Acton Institute Powerblog

The Power of Prayer in a Time of Severe Persecution

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As Americans face an increasing wave of pressure on religious liberty here at home, Christians around the world are enduring unprecedented levels of persecution.

According to We Stand With Them, a new group focused on “standing with those who stand with Jesus,” 100 million Christians were targeted for their faith in 2015, including a 136% increase over the previous year in believers who were killed for their faith. Last year was “the worst year for Christian persecution on record,” according to the group.

In a powerful new video, they aptly illustrate the situation:

As the narrator explains:

According to the U.S. State Department, Christians in more than 60 countries face persecution for their faith in Jesus. 75% of people on the planet today live in countries where persecution of Christians is the norm…In fact, Christians are the most persecuted religious group in the world, and there’s more persecution of Christians today than at any point in human history.

…Persecution generally doesn’t start with beheadings and massacres. It starts in subtle ways, with alienation and discrimination. And when the world is silent: suffering prevails.

It is important that we pray and intercede on behalf of these believers and they countries they inhabit. “We know that our God is greater than persecution,” the group says. “When we stand together in prayer for the persecuted heroes of the global Church, God hears from heaven, and He answers.”

Jesus reminds us that “blessed are the persecuted, for theirs is the kingdom of heaven,” and God can surely use and redeem the profound pain of such persecution. But such violence and oppression destroys lives and relationships in the here and know, having ripple effects that hinder and hamper the spreading of the Gospel in many, many ways.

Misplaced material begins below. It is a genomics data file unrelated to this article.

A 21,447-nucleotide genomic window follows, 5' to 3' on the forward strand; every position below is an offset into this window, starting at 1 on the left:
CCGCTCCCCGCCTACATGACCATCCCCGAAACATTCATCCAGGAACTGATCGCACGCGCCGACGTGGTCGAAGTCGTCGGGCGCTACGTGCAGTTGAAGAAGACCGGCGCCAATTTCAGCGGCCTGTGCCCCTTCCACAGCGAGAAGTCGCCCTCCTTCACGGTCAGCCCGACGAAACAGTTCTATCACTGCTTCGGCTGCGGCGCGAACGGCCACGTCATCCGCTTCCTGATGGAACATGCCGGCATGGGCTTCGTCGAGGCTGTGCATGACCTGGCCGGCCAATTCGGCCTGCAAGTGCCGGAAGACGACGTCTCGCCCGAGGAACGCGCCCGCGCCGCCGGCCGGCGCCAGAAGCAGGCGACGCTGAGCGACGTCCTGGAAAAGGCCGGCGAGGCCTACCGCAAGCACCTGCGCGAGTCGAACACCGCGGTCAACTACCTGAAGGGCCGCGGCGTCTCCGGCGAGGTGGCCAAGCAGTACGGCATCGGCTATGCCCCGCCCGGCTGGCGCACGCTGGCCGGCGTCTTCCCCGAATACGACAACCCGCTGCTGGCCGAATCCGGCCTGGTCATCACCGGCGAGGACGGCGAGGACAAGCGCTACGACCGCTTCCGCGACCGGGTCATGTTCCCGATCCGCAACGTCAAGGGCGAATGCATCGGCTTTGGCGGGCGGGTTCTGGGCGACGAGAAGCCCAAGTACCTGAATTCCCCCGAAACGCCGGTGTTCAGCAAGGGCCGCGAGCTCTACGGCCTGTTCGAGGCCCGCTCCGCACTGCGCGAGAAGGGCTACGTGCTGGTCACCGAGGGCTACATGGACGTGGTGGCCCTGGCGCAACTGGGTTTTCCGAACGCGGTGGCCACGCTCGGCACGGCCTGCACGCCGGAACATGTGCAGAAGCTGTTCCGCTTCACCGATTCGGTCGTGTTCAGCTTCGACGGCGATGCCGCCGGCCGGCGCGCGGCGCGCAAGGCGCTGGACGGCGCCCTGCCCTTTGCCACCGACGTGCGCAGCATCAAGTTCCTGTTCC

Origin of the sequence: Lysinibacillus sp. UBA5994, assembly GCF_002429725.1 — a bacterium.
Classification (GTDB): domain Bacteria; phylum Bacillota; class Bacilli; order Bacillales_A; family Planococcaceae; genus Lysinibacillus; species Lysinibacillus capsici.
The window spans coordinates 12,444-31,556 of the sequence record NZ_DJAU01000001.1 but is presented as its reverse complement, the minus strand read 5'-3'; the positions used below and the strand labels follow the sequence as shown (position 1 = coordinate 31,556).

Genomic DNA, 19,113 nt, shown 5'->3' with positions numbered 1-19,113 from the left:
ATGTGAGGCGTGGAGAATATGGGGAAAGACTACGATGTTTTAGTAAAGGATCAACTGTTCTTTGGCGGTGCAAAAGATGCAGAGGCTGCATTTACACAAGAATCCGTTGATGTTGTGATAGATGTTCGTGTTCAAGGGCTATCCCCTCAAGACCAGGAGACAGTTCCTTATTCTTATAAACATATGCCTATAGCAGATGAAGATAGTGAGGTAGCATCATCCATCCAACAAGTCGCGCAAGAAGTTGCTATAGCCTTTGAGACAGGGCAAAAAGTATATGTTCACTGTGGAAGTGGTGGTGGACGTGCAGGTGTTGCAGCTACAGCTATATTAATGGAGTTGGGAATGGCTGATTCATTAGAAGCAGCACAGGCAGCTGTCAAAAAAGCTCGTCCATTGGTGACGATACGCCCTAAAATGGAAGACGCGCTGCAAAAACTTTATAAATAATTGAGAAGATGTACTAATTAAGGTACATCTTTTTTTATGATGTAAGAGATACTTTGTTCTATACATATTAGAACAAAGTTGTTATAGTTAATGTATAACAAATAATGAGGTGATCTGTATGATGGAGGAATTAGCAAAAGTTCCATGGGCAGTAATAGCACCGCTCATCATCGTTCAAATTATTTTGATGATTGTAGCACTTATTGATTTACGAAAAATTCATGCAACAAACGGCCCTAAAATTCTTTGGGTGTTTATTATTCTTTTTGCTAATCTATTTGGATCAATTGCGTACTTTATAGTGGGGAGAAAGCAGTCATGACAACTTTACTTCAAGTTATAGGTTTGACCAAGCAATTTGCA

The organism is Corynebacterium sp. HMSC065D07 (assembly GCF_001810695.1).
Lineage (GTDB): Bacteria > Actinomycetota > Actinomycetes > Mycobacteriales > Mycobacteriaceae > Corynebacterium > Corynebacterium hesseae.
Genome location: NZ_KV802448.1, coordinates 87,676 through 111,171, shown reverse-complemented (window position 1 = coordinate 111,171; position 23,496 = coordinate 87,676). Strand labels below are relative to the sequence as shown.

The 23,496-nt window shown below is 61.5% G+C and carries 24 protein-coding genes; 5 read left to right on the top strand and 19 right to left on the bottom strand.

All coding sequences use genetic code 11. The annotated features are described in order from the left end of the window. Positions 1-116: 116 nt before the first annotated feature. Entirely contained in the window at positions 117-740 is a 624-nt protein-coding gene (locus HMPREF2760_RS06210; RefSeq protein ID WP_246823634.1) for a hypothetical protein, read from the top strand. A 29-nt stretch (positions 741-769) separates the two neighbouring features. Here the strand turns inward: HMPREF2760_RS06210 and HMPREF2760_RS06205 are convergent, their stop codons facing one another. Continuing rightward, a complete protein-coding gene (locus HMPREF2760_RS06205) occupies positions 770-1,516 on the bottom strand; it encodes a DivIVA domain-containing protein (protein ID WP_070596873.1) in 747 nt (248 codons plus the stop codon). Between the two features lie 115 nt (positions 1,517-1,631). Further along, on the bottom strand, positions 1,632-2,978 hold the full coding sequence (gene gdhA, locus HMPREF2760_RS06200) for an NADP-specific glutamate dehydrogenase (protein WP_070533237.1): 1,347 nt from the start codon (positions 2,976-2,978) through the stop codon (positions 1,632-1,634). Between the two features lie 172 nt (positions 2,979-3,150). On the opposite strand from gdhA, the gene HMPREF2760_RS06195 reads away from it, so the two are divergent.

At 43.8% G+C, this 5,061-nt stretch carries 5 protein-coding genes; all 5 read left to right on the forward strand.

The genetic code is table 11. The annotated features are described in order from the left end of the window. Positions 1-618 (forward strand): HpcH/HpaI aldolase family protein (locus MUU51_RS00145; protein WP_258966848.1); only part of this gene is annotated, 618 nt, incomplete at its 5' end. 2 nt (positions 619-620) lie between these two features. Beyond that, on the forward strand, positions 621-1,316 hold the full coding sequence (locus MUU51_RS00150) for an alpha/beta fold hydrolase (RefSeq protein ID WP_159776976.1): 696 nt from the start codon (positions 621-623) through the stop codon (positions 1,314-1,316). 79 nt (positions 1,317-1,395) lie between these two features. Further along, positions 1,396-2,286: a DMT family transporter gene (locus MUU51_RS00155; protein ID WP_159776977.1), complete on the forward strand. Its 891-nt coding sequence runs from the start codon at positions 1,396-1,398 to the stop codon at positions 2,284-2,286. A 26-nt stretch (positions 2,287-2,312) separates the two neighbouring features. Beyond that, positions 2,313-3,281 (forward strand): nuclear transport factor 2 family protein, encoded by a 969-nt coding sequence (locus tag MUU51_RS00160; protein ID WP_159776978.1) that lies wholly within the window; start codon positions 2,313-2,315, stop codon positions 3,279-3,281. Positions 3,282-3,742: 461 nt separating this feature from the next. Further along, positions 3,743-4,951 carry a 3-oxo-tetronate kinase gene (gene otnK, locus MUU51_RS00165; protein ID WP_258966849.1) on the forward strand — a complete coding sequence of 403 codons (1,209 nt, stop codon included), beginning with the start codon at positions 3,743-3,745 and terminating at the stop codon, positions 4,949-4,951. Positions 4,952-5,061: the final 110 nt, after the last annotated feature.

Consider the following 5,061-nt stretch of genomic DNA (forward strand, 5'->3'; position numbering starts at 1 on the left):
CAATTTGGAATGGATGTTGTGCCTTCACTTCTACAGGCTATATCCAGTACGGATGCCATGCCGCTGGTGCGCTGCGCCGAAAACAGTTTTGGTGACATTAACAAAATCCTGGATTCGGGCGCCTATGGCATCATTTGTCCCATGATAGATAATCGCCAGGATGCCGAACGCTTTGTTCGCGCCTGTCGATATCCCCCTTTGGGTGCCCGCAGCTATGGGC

The spiritual implications are severe, and they stretch deep into the broader social and economic order. Samuel Gregg has outlined how religious liberty is intricately linked to economic and political liberty, and researches like Brian Grim, Greg Clark, and Robert Edward Snyder have demonstrated a strong correlation between such liberty and economic growth. Such oppression goes from the persecuted and their families to the society as a whole, and back and forth again.

For those seeking holistic peace and prosperity for our nation and our global neighbors, religious persecution can’t be categorized as a “side issue.” It is fundamental to all else, and so in all of our corresponding prayers and efforts to alleviate pain and suffering, let us not neglect to remember the persecuted.

Joseph Sunde is an associate editor and writer for the Acton Institute. His work has appeared in venues such as The Federalist, First Things, The City, The Christian Post, The Stream, Charisma News, Juicy Ecumenism, Ethika Politika, Made to Flourish, and the Center for Faith and Work. Joseph resides in Minneapolis, Minnesota with his wife and four children.